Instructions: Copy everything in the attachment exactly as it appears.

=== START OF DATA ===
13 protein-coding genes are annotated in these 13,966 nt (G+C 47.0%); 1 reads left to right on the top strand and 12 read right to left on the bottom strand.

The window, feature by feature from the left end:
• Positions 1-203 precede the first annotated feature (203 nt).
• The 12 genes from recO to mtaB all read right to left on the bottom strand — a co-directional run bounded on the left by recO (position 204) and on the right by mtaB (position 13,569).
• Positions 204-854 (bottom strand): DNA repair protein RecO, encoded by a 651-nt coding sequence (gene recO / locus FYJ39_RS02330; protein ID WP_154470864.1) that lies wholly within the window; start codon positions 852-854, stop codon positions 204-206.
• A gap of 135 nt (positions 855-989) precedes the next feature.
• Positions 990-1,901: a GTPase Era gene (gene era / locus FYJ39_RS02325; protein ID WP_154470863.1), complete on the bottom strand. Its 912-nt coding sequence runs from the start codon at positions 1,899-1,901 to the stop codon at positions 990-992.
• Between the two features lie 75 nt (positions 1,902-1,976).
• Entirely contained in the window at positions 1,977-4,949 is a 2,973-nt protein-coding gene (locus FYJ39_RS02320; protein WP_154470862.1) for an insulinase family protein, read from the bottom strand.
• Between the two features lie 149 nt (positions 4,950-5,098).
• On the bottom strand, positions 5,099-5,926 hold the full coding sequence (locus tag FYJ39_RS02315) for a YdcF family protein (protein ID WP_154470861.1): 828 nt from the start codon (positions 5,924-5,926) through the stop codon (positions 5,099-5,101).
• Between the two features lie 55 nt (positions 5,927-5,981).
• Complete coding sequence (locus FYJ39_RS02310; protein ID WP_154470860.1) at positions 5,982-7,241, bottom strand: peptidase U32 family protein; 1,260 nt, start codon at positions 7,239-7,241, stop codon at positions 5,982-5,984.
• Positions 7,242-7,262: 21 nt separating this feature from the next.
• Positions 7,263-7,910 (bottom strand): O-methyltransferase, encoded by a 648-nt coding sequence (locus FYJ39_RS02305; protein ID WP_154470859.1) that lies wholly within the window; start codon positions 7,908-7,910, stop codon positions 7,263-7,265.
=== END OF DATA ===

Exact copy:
13 protein-coding genes are annotated in these 13,966 nt (G+C 47.0%); 1 reads left to right on the top strand and 12 read right to left on the bottom strand.

The window, feature by feature from the left end:
• Positions 1-203 precede the first annotated feature (203 nt).
• The 12 genes from recO to mtaB all read right to left on the bottom strand — a co-directional run bounded on the left by recO (position 204) and on the right by mtaB (position 13,569).
• Positions 204-854 (bottom strand): DNA repair protein RecO, encoded by a 651-nt coding sequence (gene recO / locus FYJ39_RS02330; protein ID WP_154470864.1) that lies wholly within the window; start codon positions 852-854, stop codon positions 204-206.
• A gap of 135 nt (positions 855-989) precedes the next feature.
• Positions 990-1,901: a GTPase Era gene (gene era / locus FYJ39_RS02325; protein ID WP_154470863.1), complete on the bottom strand. Its 912-nt coding sequence runs from the start codon at positions 1,899-1,901 to the stop codon at positions 990-992.
• Between the two features lie 75 nt (positions 1,902-1,976).
• Entirely contained in the window at positions 1,977-4,949 is a 2,973-nt protein-coding gene (locus FYJ39_RS02320; protein WP_154470862.1) for an insulinase family protein, read from the bottom strand.
• Between the two features lie 149 nt (positions 4,950-5,098).
• On the bottom strand, positions 5,099-5,926 hold the full coding sequence (locus tag FYJ39_RS02315) for a YdcF family protein (protein ID WP_154470861.1): 828 nt from the start codon (positions 5,924-5,926) through the stop codon (positions 5,099-5,101).
• Between the two features lie 55 nt (positions 5,927-5,981).
• Complete coding sequence (locus FYJ39_RS02310; protein ID WP_154470860.1) at positions 5,982-7,241, bottom strand: peptidase U32 family protein; 1,260 nt, start codon at positions 7,239-7,241, stop codon at positions 5,982-5,984.
• Positions 7,242-7,262: 21 nt separating this feature from the next.
• Positions 7,263-7,910 (bottom strand): O-methyltransferase, encoded by a 648-nt coding sequence (locus FYJ39_RS02305; protein ID WP_154470859.1) that lies wholly within the window; start codon positions 7,908-7,910, stop codon positions 7,263-7,265.